New Literature Review Recommends Reward-Based Training
The paper identifies some methodological issues with the literature, but the conclusion is that people should use reward-based methods to train their dogs.
“Despite the methodological concerns, it appears that aversive training methods have undesirable unintended outcomes and that using them puts dogs’ welfare at risk. In addition, there is no evidence to suggest that aversive training methods are more effective than reward-based training methods. At least 3 studies in this review suggest that the opposite might be true in both pets and working dogs. Because this appears to be the case, it is recommended that the dog training community embrace reward-based training and avoid, as much as possible, training methods that include aversion.”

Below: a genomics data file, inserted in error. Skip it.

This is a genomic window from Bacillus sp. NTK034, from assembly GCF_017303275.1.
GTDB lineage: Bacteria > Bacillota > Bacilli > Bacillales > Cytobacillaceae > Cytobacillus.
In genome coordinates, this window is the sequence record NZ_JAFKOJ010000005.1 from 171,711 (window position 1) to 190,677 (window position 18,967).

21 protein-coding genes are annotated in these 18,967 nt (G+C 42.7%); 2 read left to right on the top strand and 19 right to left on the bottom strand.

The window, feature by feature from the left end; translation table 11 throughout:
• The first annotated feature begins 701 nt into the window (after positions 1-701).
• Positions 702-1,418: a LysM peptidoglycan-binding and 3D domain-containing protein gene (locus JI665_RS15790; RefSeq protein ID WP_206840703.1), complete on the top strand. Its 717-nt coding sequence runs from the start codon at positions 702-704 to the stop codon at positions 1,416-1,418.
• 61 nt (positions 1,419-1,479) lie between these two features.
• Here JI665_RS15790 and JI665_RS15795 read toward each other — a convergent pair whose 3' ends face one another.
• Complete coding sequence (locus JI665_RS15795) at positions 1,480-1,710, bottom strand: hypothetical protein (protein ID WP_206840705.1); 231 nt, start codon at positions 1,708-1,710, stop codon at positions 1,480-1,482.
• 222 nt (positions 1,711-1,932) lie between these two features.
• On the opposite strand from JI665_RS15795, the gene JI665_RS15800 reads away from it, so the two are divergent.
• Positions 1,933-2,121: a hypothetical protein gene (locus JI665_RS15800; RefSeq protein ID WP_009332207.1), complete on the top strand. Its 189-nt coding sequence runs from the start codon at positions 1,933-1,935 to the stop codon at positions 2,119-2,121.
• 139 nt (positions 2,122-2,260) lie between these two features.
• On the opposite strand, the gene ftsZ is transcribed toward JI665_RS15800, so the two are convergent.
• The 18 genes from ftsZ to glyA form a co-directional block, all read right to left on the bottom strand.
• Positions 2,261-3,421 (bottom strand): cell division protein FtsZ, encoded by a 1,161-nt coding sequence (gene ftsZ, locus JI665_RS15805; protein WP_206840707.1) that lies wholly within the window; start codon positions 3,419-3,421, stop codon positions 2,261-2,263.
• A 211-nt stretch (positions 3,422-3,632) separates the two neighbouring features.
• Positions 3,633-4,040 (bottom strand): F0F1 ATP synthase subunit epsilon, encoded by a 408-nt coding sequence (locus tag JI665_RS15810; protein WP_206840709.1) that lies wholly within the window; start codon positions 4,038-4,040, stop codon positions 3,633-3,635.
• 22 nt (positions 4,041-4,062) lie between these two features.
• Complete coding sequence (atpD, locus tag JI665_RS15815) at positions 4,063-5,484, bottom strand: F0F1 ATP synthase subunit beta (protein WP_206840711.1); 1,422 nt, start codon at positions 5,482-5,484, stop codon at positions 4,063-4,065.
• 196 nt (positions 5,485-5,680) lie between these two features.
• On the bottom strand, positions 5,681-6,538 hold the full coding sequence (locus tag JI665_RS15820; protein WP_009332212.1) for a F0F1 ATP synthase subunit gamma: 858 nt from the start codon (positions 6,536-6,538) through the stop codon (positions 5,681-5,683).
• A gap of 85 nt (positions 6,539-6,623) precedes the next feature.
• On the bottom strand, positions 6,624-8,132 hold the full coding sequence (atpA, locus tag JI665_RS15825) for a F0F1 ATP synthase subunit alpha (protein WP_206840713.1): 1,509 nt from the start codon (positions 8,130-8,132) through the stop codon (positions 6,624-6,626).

Ziv also writes,
“it is perhaps time to pursue a different focus and approach of research. This new line of research will examine how humane, reward-based methods can be improved to facilitate better communication between humans and dogs.”
The review considers four different areas of research, starting with comparisons. Five surveys that compare different training methods found that people who use aversive techniques (positive punishment and negative reinforcement) report more behaviour problems including fear and aggression. One of these studies found that inconsistent use of different methods was linked to aggression. Although these studies rely on owner reports, three other studies that directly observed dogs also found that canine welfare and behaviour may be affected by the use of aversive techniques.